Elvaston - In The
w/e 30 August 2009
All this week's pictures were taken
with a Kodak DX6490
Previous visits to Elvaston have seen us look at
Harrington's Castle in 2003 and Around The Village in 2006. This time when
we returned to Elvaston Castle we divided our time between the
grounds of the Country Park and the walled garden.
In 2006 when we passed one of the locked gates to the walled
garden I commented that it was "in need of some serious
attention" but on this occasion, we found the garden gate
open and that indeed someone had given a lot of attention to
the majority of the garden. Lawns had been neatly trimmed and
borders were resplendent with vibrant colours.
The walls of the garden I would estimate to be about ten feet
high so this small plantation of sunflowers must measure at least
eight feet. To the right of the picture a ramp leads up to another
smaller walled area within one corner of the walled garden.
The raised area surrounds what best can be described as a sunken
garden and this is one area still in need of some attention.
Off shot to the left though two men were hard at work pruning
and tidying the area so it will soon be ideal to take advantage
of the seats provided to sit and enjoy the views.
And it would be foolish not to pause and enjoy views such as
this. With a huge variety of plants in all the colours of the
rainbow, the walled garden has been renamed the Old English Garden
and as well as the herbaceous borders, it also contains a herb
garden and several exotic trees.
Leaving the garden we entered the adjacent wooded area which
is bisected by one of the wide grassy avenues that lead up the
After crossing the avenue we reached this small brook and turned
to follow it upstream towards the lake. In the opposite direction
it eventually feeds into the River Derwent at Ambaston. As the
schools are still closed for the summer, there were a lot of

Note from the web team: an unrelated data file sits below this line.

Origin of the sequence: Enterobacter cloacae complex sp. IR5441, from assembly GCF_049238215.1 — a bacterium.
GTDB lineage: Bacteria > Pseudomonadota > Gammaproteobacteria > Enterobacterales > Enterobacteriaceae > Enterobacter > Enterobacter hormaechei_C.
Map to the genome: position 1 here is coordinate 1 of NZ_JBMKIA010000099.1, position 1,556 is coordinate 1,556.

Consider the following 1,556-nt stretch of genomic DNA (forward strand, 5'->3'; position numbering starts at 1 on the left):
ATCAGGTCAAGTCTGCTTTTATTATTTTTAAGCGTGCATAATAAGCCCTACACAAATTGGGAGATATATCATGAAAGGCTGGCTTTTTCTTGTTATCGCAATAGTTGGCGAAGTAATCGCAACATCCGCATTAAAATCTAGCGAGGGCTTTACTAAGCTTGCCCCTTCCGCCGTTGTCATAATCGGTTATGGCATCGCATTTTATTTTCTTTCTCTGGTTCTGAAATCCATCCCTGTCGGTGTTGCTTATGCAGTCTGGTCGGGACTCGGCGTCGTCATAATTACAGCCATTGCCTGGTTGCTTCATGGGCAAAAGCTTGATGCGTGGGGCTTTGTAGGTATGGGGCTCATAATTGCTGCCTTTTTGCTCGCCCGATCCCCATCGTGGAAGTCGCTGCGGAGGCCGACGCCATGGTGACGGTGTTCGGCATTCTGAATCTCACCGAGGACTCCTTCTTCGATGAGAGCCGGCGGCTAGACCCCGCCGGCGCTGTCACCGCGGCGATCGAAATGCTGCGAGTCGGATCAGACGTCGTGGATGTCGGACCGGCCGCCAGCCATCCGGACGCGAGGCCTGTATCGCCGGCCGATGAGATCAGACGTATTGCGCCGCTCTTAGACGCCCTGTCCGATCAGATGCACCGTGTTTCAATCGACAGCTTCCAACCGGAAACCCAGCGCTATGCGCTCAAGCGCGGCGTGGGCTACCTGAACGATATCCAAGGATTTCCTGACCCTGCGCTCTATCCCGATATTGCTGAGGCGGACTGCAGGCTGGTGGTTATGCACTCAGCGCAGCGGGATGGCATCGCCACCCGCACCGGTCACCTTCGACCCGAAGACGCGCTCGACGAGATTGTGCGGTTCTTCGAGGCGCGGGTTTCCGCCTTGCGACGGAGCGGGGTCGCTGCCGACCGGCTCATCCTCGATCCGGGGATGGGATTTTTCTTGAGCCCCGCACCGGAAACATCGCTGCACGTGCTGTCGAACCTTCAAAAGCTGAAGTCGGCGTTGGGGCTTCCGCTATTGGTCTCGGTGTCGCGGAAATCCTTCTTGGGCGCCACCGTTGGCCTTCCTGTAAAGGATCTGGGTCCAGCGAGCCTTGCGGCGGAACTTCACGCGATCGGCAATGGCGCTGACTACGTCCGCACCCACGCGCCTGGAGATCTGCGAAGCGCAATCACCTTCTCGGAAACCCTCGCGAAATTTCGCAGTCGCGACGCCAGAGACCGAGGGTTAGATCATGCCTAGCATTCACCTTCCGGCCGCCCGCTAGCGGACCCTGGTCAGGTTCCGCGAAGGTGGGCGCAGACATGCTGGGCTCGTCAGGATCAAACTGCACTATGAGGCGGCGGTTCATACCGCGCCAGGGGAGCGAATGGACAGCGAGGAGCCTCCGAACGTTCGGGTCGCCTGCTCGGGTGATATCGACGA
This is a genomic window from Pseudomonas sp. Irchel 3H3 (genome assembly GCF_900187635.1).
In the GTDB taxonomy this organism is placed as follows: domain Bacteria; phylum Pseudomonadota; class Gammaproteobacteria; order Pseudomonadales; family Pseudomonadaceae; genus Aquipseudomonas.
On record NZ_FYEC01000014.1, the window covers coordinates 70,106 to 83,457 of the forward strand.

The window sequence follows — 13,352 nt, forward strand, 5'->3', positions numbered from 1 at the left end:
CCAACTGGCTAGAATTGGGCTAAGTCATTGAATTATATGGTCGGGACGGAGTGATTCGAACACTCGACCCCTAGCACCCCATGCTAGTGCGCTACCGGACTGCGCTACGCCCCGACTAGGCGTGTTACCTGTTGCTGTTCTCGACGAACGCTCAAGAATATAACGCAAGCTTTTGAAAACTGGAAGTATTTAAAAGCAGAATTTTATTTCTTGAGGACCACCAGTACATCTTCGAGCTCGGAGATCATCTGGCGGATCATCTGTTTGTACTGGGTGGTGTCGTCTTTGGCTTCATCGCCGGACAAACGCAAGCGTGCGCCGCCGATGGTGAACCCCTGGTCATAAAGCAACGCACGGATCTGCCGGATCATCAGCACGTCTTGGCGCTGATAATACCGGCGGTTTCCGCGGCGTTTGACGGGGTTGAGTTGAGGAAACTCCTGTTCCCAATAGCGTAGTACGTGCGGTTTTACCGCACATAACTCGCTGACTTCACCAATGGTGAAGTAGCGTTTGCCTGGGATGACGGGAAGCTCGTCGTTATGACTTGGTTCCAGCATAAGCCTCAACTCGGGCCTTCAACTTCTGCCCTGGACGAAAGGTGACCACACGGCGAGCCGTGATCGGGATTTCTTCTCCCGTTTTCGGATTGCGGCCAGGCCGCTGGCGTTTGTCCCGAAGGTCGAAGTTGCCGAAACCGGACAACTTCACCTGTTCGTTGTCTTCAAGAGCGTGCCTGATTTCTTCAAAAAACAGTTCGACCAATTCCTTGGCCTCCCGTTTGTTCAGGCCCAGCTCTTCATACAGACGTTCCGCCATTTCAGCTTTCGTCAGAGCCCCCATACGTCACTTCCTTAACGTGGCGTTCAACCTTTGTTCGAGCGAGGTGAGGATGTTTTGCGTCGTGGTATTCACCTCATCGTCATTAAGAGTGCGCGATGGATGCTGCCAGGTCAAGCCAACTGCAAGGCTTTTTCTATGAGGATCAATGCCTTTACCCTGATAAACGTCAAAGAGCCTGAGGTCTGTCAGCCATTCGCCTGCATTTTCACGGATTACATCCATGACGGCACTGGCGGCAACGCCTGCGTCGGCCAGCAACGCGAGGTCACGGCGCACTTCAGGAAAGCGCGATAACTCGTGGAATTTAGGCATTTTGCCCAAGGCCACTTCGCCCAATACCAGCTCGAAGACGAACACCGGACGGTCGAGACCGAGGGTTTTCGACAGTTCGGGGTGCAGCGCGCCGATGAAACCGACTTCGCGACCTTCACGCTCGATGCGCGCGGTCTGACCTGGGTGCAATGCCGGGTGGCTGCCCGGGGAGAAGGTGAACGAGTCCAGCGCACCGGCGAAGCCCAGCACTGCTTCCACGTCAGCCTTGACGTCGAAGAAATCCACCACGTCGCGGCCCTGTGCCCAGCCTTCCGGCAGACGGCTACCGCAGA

children running about between the trees and near the water with
many an anxious parent following on behind.
Around the lake are a number of tufa and granite rock follies
and grottoes and these too prove to be irresistible magnets for
youngsters who love to climb on and over them. Yes I had to look
it up too but tufa is described as "a terrestrial sedimentary
rock, formed by the precipitation of carbonate minerals from
ambient temperature water bodies." So now you know!
On the lake we found a flotilla of waterfowl including the usual
suspects of Canada geese, swans and ducks. The gardens and the
lake at Elvaston were created between 1830 and 1851 for the 4th
Earl of Harrington by the Scottish landscape designer William
Barron. An interesting point in the history of Elvaston is that
the famous landscape gardener Capability Brown had earlier refused
a commission to develop the estate by the 3rd Earl because of
the flatness of the grounds.
Not all the birds were on the lake though as this fine example
of the art of topiary for which Elvaston is famous shows. In
2003 I wrote that the many attractions at Elvaston "beckon
the visitor to return a second - and third - time" but as
this marks the third visit, I'm thinking that there is still
more of the Country Park to be seen and future return visits
could well be on the cards.